Comrade Chief Manufacturing Officer
Mercifully, the CNN Democratic debates are done, and the American people will no longer be subjected to three hours of boredom – not for another month, anyway. But if we might torture you just one more time, it is important to point out one part of the circus act that went largely unnoticed: Rep. Tim Ryan’s (D-OH) proposal to establish a new top bureaucrat in the US government.
The congressman stated during the sideshow, as well as in proposed legislation this past spring, that the US government needs a Chief Manufacturing Officer. This position, according to the man who is unlikely to win the nomination, would entail setting production goals and advocating for manufacturing workers – whatever that means.
But while this concept will not turn his campaign around and make him the frontrunner, it is still a concerning idea that another prominent Democrat might consider adopting.
When you think of governments outlining output objectives, you cannot help but be reminded of failed socialist states of the 20th century. Forsooth, these governments and their central committees would routinely put forward five-year plans, announcing manufacturing directives and laying out mandates to achieve these goals. They attempted to dismiss market signals and proceed with plans by the smartest men in the room. If the proletariat failed to make these dreams become a reality, then they would be sent to Siberia or forced to watch Elvis Presley films.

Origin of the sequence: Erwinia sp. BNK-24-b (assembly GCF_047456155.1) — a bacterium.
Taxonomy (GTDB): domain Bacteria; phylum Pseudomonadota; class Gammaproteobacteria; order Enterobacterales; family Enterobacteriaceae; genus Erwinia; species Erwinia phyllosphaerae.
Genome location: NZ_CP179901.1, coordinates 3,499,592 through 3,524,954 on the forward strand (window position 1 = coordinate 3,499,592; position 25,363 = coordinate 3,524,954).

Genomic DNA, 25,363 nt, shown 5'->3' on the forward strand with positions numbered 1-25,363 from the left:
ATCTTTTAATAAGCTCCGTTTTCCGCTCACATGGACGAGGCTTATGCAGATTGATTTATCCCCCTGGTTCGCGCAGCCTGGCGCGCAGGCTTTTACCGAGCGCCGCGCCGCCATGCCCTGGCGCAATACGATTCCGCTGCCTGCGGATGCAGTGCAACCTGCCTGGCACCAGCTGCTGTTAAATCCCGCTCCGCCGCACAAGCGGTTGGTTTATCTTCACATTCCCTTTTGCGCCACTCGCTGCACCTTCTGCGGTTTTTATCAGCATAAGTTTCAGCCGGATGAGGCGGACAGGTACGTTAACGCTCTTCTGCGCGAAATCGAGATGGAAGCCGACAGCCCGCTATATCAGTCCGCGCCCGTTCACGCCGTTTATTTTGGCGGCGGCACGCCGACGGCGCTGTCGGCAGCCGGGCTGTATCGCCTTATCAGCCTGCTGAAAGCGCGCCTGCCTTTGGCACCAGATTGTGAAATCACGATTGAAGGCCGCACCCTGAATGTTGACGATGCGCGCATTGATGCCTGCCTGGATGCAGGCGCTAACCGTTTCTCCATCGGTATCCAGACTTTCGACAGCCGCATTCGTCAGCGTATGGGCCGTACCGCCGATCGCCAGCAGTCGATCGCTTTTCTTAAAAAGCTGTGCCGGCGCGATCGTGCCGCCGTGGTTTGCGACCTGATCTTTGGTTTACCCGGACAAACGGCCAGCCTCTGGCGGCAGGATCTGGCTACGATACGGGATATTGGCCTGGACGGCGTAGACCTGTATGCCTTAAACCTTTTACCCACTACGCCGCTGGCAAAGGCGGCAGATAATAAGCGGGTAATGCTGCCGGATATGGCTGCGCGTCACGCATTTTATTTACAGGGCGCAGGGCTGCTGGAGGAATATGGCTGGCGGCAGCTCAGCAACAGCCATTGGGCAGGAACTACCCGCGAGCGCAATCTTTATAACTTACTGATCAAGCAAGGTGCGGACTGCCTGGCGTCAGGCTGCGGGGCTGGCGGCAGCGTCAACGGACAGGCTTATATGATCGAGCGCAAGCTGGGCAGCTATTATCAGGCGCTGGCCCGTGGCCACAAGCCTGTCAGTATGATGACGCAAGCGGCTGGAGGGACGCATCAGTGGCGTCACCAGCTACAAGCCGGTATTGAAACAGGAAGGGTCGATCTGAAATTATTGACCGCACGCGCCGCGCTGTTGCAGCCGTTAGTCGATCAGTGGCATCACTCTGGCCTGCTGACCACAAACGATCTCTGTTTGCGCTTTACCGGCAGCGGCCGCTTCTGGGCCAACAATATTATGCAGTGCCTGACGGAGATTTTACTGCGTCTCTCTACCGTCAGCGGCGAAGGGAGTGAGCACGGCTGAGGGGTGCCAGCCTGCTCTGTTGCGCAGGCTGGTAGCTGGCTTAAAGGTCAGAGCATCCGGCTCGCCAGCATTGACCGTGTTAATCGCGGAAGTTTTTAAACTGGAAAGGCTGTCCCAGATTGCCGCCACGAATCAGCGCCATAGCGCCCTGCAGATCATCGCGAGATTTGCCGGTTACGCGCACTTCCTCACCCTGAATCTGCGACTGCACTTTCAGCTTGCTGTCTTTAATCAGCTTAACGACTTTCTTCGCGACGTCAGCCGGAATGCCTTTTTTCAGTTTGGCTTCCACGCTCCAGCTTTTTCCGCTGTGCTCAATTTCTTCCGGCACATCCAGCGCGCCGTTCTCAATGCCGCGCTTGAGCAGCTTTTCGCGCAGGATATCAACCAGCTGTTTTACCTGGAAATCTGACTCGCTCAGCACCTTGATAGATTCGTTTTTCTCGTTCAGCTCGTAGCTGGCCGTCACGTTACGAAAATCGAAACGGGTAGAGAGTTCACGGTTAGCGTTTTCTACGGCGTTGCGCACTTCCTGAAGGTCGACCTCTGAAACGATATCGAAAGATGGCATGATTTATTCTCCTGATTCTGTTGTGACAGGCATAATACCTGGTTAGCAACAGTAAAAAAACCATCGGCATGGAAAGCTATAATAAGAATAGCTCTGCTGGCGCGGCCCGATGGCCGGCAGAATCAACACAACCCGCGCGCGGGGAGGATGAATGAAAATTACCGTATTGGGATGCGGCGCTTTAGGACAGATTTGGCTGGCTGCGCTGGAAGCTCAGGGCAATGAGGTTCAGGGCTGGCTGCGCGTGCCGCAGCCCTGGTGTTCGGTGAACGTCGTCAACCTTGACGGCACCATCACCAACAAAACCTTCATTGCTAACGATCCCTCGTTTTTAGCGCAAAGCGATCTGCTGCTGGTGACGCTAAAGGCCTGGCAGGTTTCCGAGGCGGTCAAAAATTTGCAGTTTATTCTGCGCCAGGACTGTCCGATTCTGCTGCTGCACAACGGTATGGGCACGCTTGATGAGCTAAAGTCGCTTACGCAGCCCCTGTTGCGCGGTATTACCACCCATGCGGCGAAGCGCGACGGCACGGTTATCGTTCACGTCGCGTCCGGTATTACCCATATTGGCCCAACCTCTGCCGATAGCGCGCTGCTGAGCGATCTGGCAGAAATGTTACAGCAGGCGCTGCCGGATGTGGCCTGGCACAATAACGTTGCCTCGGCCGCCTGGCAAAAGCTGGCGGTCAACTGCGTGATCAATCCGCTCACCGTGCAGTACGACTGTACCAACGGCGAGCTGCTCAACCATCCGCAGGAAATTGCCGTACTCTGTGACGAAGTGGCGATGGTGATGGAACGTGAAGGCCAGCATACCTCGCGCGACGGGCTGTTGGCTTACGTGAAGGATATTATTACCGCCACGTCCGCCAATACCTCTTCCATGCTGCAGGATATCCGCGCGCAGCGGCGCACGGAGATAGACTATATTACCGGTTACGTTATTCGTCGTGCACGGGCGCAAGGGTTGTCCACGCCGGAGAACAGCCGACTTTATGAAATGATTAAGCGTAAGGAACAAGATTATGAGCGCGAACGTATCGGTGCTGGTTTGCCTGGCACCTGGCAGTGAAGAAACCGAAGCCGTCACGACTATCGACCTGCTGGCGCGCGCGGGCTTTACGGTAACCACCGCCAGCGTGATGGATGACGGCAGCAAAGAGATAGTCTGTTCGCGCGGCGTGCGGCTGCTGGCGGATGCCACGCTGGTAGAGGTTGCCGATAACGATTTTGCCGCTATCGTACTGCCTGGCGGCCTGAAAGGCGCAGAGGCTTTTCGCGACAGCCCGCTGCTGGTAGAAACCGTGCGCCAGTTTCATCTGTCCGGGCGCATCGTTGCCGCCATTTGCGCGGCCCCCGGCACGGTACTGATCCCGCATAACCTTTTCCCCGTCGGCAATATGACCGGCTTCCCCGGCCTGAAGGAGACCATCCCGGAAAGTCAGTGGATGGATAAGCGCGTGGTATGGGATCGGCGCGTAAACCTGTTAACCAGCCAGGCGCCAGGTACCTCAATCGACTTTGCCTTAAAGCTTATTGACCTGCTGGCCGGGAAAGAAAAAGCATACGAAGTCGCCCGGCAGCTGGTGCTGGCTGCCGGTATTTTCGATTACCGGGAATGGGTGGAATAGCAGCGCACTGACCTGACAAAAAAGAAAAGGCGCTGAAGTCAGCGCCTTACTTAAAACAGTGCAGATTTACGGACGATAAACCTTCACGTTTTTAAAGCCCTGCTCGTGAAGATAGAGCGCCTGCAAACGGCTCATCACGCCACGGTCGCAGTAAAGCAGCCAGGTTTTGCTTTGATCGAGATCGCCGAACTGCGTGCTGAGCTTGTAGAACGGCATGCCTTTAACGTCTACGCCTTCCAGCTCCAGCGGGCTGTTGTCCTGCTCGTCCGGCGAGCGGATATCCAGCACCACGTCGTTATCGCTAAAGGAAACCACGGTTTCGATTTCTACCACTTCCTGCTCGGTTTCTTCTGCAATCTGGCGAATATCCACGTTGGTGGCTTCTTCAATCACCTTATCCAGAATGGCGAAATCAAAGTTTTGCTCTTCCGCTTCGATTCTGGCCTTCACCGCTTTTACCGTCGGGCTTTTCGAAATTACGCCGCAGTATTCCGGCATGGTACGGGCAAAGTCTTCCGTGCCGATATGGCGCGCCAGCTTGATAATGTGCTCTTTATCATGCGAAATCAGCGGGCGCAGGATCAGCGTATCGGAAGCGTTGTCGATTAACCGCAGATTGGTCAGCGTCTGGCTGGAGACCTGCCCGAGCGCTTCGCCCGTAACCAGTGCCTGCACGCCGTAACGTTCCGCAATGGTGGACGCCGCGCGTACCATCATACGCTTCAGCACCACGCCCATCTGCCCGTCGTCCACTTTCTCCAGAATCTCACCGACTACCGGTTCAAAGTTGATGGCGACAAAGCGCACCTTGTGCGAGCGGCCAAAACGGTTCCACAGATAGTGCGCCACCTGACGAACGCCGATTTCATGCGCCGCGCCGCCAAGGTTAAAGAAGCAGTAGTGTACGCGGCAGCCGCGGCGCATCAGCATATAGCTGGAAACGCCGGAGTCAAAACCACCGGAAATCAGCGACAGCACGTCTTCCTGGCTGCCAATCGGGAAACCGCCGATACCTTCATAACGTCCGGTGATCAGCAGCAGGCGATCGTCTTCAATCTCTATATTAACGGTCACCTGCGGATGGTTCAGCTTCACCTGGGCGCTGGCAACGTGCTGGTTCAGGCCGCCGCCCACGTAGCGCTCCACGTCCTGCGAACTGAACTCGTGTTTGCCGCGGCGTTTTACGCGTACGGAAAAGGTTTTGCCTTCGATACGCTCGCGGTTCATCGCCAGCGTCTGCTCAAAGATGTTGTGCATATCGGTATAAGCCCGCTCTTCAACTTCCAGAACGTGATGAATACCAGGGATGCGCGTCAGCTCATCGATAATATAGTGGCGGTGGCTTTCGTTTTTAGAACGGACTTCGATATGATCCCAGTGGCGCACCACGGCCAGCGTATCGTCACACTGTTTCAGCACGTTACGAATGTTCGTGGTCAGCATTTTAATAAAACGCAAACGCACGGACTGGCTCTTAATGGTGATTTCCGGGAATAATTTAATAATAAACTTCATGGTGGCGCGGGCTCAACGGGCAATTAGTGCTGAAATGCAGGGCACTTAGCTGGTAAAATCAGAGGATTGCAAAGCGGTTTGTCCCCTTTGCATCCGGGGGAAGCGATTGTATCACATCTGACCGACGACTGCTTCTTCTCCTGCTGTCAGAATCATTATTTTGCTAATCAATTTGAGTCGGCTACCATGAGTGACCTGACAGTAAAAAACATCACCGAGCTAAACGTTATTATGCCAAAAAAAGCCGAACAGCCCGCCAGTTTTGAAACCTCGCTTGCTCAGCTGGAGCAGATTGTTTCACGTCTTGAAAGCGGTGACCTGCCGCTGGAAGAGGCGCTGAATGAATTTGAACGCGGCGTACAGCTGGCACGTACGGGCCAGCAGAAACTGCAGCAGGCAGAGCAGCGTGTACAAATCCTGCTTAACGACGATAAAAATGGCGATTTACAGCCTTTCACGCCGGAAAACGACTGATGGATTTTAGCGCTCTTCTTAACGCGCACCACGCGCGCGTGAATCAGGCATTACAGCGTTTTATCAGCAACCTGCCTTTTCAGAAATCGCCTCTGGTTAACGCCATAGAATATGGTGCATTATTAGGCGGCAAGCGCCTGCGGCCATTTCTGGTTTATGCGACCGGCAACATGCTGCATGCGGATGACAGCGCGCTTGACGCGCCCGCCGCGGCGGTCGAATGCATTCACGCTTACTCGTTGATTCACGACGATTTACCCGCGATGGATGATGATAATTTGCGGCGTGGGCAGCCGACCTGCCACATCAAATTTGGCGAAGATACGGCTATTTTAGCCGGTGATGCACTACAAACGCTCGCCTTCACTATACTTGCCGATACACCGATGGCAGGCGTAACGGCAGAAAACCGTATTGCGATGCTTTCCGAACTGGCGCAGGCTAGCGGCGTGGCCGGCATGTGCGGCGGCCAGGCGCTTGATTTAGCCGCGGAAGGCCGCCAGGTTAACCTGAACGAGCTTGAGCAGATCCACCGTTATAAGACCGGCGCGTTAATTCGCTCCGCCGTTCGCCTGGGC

The US manufacturing sector is already strong; rumors of its death have been greatly exaggerated. The industry may not be what it was during the peak of Leave It to Beaver or The Honeymooners, but the sector has been producing in immense numbers, employing tens of thousands of Americans, and specializing in advanced and innovative goods and services. Then, the trade war happened.
Rep. Ryan did the public a service by listing what the Democratic Party stands for in 2020 – decriminalizing unauthorized border crossings, eliminating private health insurance for union members, and offering free health care to illegal immigrants. But that might be the only positive contribution he will make this election cycle.
The last thing the country needs is another bureaucrat trying to centrally plan a $2.38 trillion industry.
Do You Have the Time … Preference?
Joe Weisenthal, the co-anchor of Bloomberg TV’s What’d You Miss? and executive director of news for Bloomberg Digital, attempted to defend subzero interest rates by calling them “the norm” because you’re “paying people to store and preserve your stuff.” He believes positive rates are a “weird deviation.” This philosophy appears to be shared by Pimco, an investment management firm, too.